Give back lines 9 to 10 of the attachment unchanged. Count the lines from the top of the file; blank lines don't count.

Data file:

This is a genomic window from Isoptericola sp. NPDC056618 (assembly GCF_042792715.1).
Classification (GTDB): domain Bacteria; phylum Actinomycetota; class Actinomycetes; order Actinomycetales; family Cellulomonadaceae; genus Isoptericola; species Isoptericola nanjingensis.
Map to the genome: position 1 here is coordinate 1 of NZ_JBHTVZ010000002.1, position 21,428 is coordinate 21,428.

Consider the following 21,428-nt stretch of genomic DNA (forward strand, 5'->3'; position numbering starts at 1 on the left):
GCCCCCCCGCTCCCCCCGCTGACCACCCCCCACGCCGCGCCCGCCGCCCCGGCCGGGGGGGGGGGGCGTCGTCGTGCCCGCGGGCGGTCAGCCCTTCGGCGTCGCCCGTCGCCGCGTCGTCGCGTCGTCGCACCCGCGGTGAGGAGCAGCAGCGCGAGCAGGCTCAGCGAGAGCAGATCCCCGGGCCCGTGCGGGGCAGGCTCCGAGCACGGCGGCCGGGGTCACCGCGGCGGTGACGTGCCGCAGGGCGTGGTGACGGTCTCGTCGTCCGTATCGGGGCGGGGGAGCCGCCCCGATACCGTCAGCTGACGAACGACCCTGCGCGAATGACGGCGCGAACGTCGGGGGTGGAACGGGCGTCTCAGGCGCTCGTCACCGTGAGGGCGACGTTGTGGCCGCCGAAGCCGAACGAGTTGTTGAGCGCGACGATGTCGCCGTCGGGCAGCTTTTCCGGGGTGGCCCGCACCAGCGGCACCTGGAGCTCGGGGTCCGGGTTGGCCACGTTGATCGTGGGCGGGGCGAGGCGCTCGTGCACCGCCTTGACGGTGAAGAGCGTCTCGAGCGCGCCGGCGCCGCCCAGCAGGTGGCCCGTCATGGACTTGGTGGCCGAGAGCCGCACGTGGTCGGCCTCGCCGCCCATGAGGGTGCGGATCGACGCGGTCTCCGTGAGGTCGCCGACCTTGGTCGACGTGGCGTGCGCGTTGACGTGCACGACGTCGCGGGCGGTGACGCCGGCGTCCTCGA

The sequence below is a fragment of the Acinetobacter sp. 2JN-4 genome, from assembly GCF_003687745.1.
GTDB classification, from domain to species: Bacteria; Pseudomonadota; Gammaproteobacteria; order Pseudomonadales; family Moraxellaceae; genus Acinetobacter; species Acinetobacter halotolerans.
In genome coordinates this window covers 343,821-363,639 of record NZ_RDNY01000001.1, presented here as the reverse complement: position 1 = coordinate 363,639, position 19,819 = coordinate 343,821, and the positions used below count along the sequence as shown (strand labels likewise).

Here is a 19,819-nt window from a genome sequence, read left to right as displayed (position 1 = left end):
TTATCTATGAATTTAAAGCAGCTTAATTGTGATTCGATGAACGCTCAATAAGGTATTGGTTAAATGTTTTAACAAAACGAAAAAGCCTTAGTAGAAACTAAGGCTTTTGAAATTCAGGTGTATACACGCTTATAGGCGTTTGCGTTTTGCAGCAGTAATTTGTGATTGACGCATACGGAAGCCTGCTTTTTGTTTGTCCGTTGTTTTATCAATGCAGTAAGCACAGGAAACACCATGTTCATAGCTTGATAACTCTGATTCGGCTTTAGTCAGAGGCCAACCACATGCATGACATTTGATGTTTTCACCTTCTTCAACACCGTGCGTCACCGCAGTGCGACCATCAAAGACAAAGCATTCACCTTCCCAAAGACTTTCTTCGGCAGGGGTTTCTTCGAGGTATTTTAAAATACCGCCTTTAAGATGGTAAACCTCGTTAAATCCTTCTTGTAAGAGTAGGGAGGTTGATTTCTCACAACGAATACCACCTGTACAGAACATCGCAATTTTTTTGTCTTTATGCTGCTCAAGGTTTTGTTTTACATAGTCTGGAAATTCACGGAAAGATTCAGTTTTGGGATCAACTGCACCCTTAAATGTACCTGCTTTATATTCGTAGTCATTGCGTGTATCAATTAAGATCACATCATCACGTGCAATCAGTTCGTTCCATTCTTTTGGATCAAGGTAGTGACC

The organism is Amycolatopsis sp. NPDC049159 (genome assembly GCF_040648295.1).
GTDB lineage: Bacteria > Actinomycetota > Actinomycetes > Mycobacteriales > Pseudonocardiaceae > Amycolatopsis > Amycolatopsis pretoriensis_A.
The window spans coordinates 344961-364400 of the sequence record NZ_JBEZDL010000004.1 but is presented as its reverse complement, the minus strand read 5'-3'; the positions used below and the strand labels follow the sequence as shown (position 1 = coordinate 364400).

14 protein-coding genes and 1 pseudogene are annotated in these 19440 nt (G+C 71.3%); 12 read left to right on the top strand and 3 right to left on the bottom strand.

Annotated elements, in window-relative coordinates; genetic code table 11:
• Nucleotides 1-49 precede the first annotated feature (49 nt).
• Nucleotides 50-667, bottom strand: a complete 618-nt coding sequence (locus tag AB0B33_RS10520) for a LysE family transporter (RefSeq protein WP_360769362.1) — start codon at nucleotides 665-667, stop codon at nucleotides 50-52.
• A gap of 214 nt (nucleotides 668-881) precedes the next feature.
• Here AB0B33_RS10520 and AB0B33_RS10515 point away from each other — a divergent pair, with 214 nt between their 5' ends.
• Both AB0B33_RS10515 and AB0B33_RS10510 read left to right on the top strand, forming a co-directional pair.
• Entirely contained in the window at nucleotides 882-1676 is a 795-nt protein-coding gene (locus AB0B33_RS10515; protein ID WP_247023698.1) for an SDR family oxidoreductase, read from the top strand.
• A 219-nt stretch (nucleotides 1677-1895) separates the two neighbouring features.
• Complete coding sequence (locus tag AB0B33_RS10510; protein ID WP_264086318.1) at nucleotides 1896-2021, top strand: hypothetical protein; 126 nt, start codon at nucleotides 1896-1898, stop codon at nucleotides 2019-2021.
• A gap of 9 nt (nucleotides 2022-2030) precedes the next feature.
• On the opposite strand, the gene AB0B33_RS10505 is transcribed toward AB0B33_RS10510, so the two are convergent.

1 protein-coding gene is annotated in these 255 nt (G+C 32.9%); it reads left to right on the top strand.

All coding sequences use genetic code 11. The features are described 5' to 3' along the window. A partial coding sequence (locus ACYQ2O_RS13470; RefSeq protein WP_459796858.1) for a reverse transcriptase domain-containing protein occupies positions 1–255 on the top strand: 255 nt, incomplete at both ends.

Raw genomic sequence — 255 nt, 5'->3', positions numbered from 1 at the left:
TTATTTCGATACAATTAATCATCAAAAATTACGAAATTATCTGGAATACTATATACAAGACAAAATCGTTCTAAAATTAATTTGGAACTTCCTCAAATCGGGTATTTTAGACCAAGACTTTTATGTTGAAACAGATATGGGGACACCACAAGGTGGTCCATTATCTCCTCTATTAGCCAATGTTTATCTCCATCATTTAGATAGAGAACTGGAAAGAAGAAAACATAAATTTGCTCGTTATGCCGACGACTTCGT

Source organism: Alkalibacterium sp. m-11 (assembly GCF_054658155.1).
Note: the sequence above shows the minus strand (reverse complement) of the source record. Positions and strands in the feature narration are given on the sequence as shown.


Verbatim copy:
Here is a 19,819-nt window from a genome sequence, read left to right as displayed (position 1 = left end):
TTATCTATGAATTTAAAGCAGCTTAATTGTGATTCGATGAACGCTCAATAAGGTATTGGTTAAATGTTTTAACAAAACGAAAAAGCCTTAGTAGAAACTAAGGCTTTTGAAATTCAGGTGTATACACGCTTATAGGCGTTTGCGTTTTGCAGCAGTAATTTGTGATTGACGCATACGGAAGCCTGCTTTTTGTTTGTCCGTTGTTTTATCAATGCAGTAAGCACAGGAAACACCATGTTCATAGCTTGATAACTCTGATTCGGCTTTAGTCAGAGGCCAACCACATGCATGACATTTGATGTTTTCACCTTCTTCAACACCGTGCGTCACCGCAGTGCGACCATCAAAGACAAAGCATTCACCTTCCCAAAGACTTTCTTCGGCAGGGGTTTCTTCGAGGTATTTTAAAATACCGCCTTTAAGATGGTAAACCTCGTTAAATCCTTCTTGTAAGAGTAGGGAGGTTGATTTCTCACAACGAATACCACCTGTACAGAACATCGCAATTTTTTTGTCTTTATGCTGCTCAAGGTTTTGTTTTACATAGTCTGGAAATTCACGGAAAGATTCAGTTTTGGGATCAACTGCACCCTTAAATGTACCTGCTTTATATTCGTAGTCATTGCGTGTATCAATTAAGATCACATCATCACGTGCAATCAGTTCGTTCCATTCTTTTGGATCAAGGTAGTGACC